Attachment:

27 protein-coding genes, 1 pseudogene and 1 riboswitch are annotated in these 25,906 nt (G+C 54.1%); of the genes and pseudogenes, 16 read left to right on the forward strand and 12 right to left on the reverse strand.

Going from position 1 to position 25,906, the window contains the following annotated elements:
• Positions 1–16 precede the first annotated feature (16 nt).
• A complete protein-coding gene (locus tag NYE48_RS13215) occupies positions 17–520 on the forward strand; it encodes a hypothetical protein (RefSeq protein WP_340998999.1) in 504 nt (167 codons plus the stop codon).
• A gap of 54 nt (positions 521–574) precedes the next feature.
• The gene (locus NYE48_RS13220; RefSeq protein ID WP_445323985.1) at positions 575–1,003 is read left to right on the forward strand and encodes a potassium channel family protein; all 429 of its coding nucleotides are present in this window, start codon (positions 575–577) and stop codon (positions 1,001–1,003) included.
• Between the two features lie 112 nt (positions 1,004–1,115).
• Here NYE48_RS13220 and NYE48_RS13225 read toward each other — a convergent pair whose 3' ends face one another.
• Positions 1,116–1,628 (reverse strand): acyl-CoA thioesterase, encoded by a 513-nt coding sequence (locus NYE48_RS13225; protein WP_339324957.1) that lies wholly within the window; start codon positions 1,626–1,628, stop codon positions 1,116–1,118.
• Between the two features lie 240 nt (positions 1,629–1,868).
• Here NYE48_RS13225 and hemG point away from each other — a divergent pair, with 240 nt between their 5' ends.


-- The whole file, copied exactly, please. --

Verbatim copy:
27 protein-coding genes, 1 pseudogene and 1 riboswitch are annotated in these 25,906 nt (G+C 54.1%); of the genes and pseudogenes, 16 read left to right on the forward strand and 12 right to left on the reverse strand.

Going from position 1 to position 25,906, the window contains the following annotated elements:
• Positions 1–16 precede the first annotated feature (16 nt).
• A complete protein-coding gene (locus tag NYE48_RS13215) occupies positions 17–520 on the forward strand; it encodes a hypothetical protein (RefSeq protein WP_340998999.1) in 504 nt (167 codons plus the stop codon).
• A gap of 54 nt (positions 521–574) precedes the next feature.
• The gene (locus NYE48_RS13220; RefSeq protein ID WP_445323985.1) at positions 575–1,003 is read left to right on the forward strand and encodes a potassium channel family protein; all 429 of its coding nucleotides are present in this window, start codon (positions 575–577) and stop codon (positions 1,001–1,003) included.
• Between the two features lie 112 nt (positions 1,004–1,115).
• Here NYE48_RS13220 and NYE48_RS13225 read toward each other — a convergent pair whose 3' ends face one another.
• Positions 1,116–1,628 (reverse strand): acyl-CoA thioesterase, encoded by a 513-nt coding sequence (locus NYE48_RS13225; protein WP_339324957.1) that lies wholly within the window; start codon positions 1,626–1,628, stop codon positions 1,116–1,118.
• Between the two features lie 240 nt (positions 1,629–1,868).
• Here NYE48_RS13225 and hemG point away from each other — a divergent pair, with 240 nt between their 5' ends.